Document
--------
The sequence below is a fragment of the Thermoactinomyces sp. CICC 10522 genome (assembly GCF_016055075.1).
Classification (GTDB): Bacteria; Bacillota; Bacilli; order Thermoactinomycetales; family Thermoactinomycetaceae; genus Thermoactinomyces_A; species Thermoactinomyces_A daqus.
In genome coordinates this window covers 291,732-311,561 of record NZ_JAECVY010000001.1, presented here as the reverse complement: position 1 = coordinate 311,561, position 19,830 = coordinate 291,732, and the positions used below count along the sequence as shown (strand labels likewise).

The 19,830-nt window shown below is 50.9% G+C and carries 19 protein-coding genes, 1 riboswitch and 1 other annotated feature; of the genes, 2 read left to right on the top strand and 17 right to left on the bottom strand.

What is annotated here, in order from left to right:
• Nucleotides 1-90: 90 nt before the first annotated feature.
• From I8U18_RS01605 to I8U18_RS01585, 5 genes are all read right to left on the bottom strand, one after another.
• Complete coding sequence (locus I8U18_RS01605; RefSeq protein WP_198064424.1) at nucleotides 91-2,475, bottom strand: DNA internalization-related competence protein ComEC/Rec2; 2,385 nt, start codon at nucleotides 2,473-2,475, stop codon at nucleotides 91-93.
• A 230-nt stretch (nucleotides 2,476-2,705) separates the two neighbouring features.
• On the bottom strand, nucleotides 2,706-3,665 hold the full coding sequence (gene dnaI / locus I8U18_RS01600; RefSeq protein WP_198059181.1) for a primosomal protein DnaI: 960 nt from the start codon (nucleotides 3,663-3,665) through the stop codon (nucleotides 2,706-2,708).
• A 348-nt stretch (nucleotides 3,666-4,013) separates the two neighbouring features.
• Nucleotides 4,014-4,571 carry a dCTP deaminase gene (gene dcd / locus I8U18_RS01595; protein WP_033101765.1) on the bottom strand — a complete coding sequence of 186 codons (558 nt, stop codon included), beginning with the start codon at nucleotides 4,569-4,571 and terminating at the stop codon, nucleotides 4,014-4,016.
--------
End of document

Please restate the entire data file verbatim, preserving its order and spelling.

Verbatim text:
The sequence below is a fragment of the Thermoactinomyces sp. CICC 10522 genome (assembly GCF_016055075.1).
Classification (GTDB): Bacteria; Bacillota; Bacilli; order Thermoactinomycetales; family Thermoactinomycetaceae; genus Thermoactinomyces_A; species Thermoactinomyces_A daqus.
In genome coordinates this window covers 291,732-311,561 of record NZ_JAECVY010000001.1, presented here as the reverse complement: position 1 = coordinate 311,561, position 19,830 = coordinate 291,732, and the positions used below count along the sequence as shown (strand labels likewise).

The 19,830-nt window shown below is 50.9% G+C and carries 19 protein-coding genes, 1 riboswitch and 1 other annotated feature; of the genes, 2 read left to right on the top strand and 17 right to left on the bottom strand.

What is annotated here, in order from left to right:
• Nucleotides 1-90: 90 nt before the first annotated feature.
• From I8U18_RS01605 to I8U18_RS01585, 5 genes are all read right to left on the bottom strand, one after another.
• Complete coding sequence (locus I8U18_RS01605; RefSeq protein WP_198064424.1) at nucleotides 91-2,475, bottom strand: DNA internalization-related competence protein ComEC/Rec2; 2,385 nt, start codon at nucleotides 2,473-2,475, stop codon at nucleotides 91-93.
• A 230-nt stretch (nucleotides 2,476-2,705) separates the two neighbouring features.
• On the bottom strand, nucleotides 2,706-3,665 hold the full coding sequence (gene dnaI / locus I8U18_RS01600; RefSeq protein WP_198059181.1) for a primosomal protein DnaI: 960 nt from the start codon (nucleotides 3,663-3,665) through the stop codon (nucleotides 2,706-2,708).
• A 348-nt stretch (nucleotides 3,666-4,013) separates the two neighbouring features.
• Nucleotides 4,014-4,571 carry a dCTP deaminase gene (gene dcd / locus I8U18_RS01595; protein WP_033101765.1) on the bottom strand — a complete coding sequence of 186 codons (558 nt, stop codon included), beginning with the start codon at nucleotides 4,569-4,571 and terminating at the stop codon, nucleotides 4,014-4,016.